The example being, if I take my umbrella on tour, I know I will need it. (I control the action of taking my umbrella). On the other hand, if I bring my umbrella on tour, I do it just in case I need it. (The action of bringing “follows” me, or is “behind” me as an after thought.)
    If we look at your other example of taking or bringing a cake to the party, I think in this way.
    If I take the cake to the party, I do it because I want to make a good impression on my host. If I bring the cake, it is because my host asked me to do so, or I have some leftover in my fridge. I can take the leftovers to make an impression, or bring them because I have them. Then when you arrive to the party of course you will say, I brought this cake as an after thought, and wait for the smile from your host knowing you took it just to get that smile!
    A third example is take/bring the kids to school. You take your kids to school. (Under control) You bring your kids to school. (As an after thought AHHHHHHHH I forgot the kids, as you glanced in the rearview mirror!!)
    What do you think? Have I used this taken opportunity well, or shall I bring you another bottle of wine?!

  2. Your methodology is fascinating and fun to read. I have never seen anything like it regarding “bring” and “take.”

    Because it’s unique, though, I don’t know that it is a good approach for your students who are learning English as a second language. They would probably benefit from a defensible textbook approach, even if it doesn’t cover all situations. What do you think?

    Thanks for bringing your ideas here.

    Lynn

  3. Thanks for your comments.
    I teach ESL to all ages. Without a doubt, the standard approach using a textbook works well with younger students who don’t really have a broad understanding of their own language. However, with an adult student, this thinking is a bit out of the box yet offers a perspective they can relate to in their own language. It is translatable!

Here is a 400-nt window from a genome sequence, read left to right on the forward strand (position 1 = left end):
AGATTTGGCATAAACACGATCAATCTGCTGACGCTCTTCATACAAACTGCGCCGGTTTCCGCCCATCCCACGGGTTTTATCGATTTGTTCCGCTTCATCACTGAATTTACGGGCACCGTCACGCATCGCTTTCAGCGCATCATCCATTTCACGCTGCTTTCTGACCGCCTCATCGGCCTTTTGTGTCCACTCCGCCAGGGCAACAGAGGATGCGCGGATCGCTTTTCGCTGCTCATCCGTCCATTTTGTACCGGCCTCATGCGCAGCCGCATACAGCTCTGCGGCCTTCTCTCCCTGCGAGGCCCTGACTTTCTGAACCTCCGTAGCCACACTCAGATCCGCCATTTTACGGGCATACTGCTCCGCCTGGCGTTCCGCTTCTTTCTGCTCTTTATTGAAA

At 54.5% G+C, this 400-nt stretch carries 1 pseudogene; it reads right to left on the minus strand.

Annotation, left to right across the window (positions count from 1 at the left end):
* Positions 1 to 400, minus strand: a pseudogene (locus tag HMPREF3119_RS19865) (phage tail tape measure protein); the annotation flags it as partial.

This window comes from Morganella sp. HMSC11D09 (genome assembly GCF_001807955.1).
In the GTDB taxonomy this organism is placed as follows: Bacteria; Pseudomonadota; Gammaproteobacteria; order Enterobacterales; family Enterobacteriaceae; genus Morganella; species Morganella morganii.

Many professional adults wanting to learn English as a second language don’t know their own grammar and have forgotten what a predicate is let alone what it means. Not to mention the fact that most adults ask: Study? What’s that, something you buy in a supermarket? or Who has time for that?
    I, therefore, try putting situations around the explanations rather than textbook facts that don’t cover the issue completely, and which make them feel like they never learned anything.
    What matters to them is getting the message across. For some, having another language to relate to along with a situation to compare with has the upper hand when in a face-to-face conversation situation and where trying to remember textbook defences just doesn’t work.

  4. Unless there is a clear action toward or away from the speaker-writer, either “bring” or “take” is correct.

    Toward the speaker:
    “Bring an umbrella with you when you travel with us.”

    Away from the speaker:
    “Goodbye! Wait–don’t forget to take your umbrella.”

    I hope that explanation helps.